Mark 12:11-15

Mark 12:11 (KJB)
This was the Lord's doing, and it is marvellous in our eyes?

Since the builders in Israel had rejected the Lord Jesus Christ, He was about to do something which was absolutely marvelous and that was to die for His people and to send the gospel of grace worldwide. No longer would He be dealing with only one nation but all the nations of the world. The true Gospel would now go out to the world and would affect millions by saving them. This did not come about by any of man’s doing but it was the Lord who orchestrated this entire plan to die for the Elect of this world and to have a bride for Himself. (Isa 53:10 KJV) Yet it pleased the LORD to bruise him; he hath put him to grief: when thou shalt make his soul an offering for sin, he shall see his seed, he shall prolong his days, and the pleasure of the LORD shall prosper in his hand. In fact the word “marvellous” carries with it the meaning of “something which pertains only to God and not of human personalities.” This meaning fits in perfectly with the understanding we gain from Isaiah 53:10.

Mark 12:12 (KJB)
And they sought to lay hold on him, but feared the people: for they knew that he had spoken the parable against them: and they left him, and went their way.

They had enough understanding to realize that the Lord was speaking about them but at this time they were unable to seize Him because the people had held Jesus as a prophet and the leaders would be afraid that the people would respond if they, in any way, tried to take Jesus. So they backed off and no doubt went into a meeting to discuss how they could take Him without raising the anger of the people.

Mark 12:13 (KJB)
And they send unto him certain of the Pharisees and of the Herodians, to catch him in his words.

Now two opposing forces have joined together to try and snare Jesus. The Herodians were those who supported the dynasty of the Herods and were in total opposition to the teaching and principles of the Pharisees plus they were friendly with the Romans. They came to Jesus with the pretended attitude of sincere seekers of truth hoping to find something in the speech of Jesus that would cause the masters of these disciples to indict Him on.

Mark 12:14 (KJB)
And when they were come, they say unto him, Master, we know that thou art true, and carest for no man: for thou regardest not the person of men, but teachest the way of God in truth: Is it lawful to give tribute to Caesar, or not?

They came to Jesus as if they were truly seeking by stating that they know He is true and teaches the way of God and that He is not a respecter of persons.  When the verse states that Jesus “carest for no man” means that He treats everyone equally and He courts no one’s favor. Did they honestly think that Jesus did not know their true intentions? Since the Herodians backed Rome and the Pharisees were ritual and ceremony obsessed, they were hoping that Jesus would say something that would indeed offend at least one of the groups. If they really believed that Jesus was true, then why did they not believe the things He taught?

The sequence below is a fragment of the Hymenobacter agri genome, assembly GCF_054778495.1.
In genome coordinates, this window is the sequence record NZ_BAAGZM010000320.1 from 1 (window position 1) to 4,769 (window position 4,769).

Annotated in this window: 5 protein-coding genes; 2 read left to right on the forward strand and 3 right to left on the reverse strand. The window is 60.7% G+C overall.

Since Rome had conquered Israel, as a vassal state to Rome it was normal for the Romans to exact a tax or tribute to be sent to Rome. There were three types of taxes that the Romans levied: 1) A land tax on money and property; 2) A toll tax in ports or cities; 3) A poll tax which was like a capital gains tax. The last one is the issue of this verse. The poll tax also represented subjection unto Caesar. They thought they had Him because if Jesus said no, then He would have been in trouble with the Herodians and Romans and if he said yes, then He would have been in trouble with the Pharisees.

Mark 12:15 (KJB)
Shall we give, or shall we not give? But he, knowing their hypocrisy, said unto them, Why tempt ye me? bring me a penny, that I may see it.

They had asked Him whether they should give or not give. Even though they came to Jesus with such kind words and probably a religious demeanor of smiles, Jesus knew that they were truly venomous and were not concerned about the answer to that question. They were only concerned and hoping that somehow Jesus would snare Himself in His words. The word “tempt” carries with it the idea of enticing one to sin. They wanted Jesus to either transgress the law of God or the law of Rome. He unmasked their evil by publicly calling them hypocrites. A hypocrite is someone pretending to be something they are not and they pretended to be nice and have just motives for asking that question. Jesus gets ready to do another visible example and asks that a penny be brought unto Him. The coin here would have been the Roman Denarius that would definitely have the picture of the Emperor on it. I have a Roman Sestertius which has the picture of Emperor Domitian who reigned 81-96 A.D.